Loss of two partners is blow to Big Stone II project
The withdrawal of two partners from the Big Stone II project has officials looking for the best way to keep the new coal-fired power plant on track: Options include enlisting another partner or proceeding with a slimmed-down project.
Great River Energy announced recently that has chosen to withdraw as an owner in the project.
In addition, Southern Minnesota Municipal Power Agency will not be participating as an equity owner because it's in the middle of a contract lawsuit with Rochester Public Utilities, its biggest member.
The combined impact means a withdrawal of hundreds of millions of dollars for investment in the proposed $1.6 billion plant.
The five remaining utilities backing Big Stone II -- a group that includes Otter Tail Power, Missouri River Energy Services (which supplies power to Detroit Lakes and Moorhead) and Central Minnesota Power -- will proceed, probably with a 500-megawatt plant, said Curt Punt, utilities superintendent for Detroit Lakes.
Punt, who sits on the board of directors of Missouri River Energy Systems, says the loss of the two owners should not spur the Minnesota Public Utilities Commission to reject transmission line work needed for the project, since the transmission needs are the same for any plant above 250 megawatts.
The Minnesota Utilities Commission is in the middle of its decision-making process on the transmission request and is expected to rule early next month.
According to Great River Energy representatives, their decision stems from an independent resource planning analysis that considered a number of factors unique to Great River Energy, including the company's changing demand and other resources they are developing and purchasing. Great River Energy's share of the proposed 630-megawatt Big Stone II was 122 megawatts.
Southern Minnesota Municipal Power Agency's share was 49 megawatts.
The Big Stone II project agreement establishes restatement-of-participation dates at which all participants must affirm their continuing commitment. The most recent date was Friday, and prior to that, Great River Energy's members elected to discontinue participation in the project.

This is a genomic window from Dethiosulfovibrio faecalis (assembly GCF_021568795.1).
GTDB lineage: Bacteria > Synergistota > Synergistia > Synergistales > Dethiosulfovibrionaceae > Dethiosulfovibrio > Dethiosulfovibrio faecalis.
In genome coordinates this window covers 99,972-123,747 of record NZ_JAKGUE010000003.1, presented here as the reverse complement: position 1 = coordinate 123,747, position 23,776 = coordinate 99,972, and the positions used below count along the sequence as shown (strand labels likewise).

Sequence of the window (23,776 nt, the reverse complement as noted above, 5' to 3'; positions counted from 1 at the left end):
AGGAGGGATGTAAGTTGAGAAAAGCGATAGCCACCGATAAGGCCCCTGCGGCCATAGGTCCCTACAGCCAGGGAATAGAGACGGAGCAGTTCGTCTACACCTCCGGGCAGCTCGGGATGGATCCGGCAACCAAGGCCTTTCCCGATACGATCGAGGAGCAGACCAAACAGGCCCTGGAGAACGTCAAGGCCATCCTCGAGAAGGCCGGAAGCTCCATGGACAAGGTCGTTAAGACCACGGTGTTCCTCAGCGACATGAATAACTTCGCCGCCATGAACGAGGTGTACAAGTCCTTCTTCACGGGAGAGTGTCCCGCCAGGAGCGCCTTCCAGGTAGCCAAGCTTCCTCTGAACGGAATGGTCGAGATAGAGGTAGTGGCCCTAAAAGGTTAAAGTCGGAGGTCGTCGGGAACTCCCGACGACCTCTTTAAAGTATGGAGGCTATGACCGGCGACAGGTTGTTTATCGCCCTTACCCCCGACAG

Ward Uggerud, senior vice president of Otter Tail Power Company, the Big Stone II lead developer, said that Great River Energy's exit does not change the remaining utilities' need for new generation and transmission facilities.
"The remaining utilities' load requirements show Big Stone II to be the least-cost option for meeting our customers' demand requirements -- even if we were to choose to downsize the project given these changes in participation," he said.
It's not uncommon for participation status to change in projects as large and extensive as Big Stone II, particularly when the regulatory process has been as protracted as this one has been.
For example, the project started out as a 450 megawatt plant, and grew as others asked to come aboard, Punt said.
The Big Stone II plant will be built as an addition to the Big Stone plant near Milbank, S.D.
The recently concluded Big Stone II settlement (made under an Aug. 31 settlement agreement with the Department of Commerce) contained some provisions designed to hold pollution to current levels, even as generation more than doubled.
The existing 450-megawatt Big Stone I plant, owned by Otter Tail, would be modernized and refurbished.
And the consolidated Big Stone I and Big Stone II complex of 1,080 megawatts would generate less mercury, sulfur dioxide, nitrogen oxide and other pollution than the smaller plant does today.
The super-critical, high-temperature coal combustion plant would use 20 percent less coal to generate the same power as the 1970s technology it would replace.
And the owners of Big Stone II would pay $10 per ton of carbon dioxide emitted into a Minnesota environmental fund, estimated at about $25 million annually for its share of Minnesota-sold power.
That's twice what the owners wanted to pay, but half the $20 sought by environmental interveners in the case, according to Minneapolis Star Tribune business columnist Neal St. Anthony.
The project is urgently needed for this part of Minnesota, according to spokesman Dan Sharp, who said the region is only a few years away from losing its excess power capacity.
"By 2011, the region will have used up all its reserve capacity," he said. "When it's extremely hot or extremely cold, it might be possible to get power from other regions, but that can't be relied on -- so we would have to ask our customers to cut back. We would ask residents to turn off air conditioning, ask businesses to cut back hours of operations, that kind of thing. That shouldn't happen. We can plan for the future and build a plant like this -- that's why we need this project."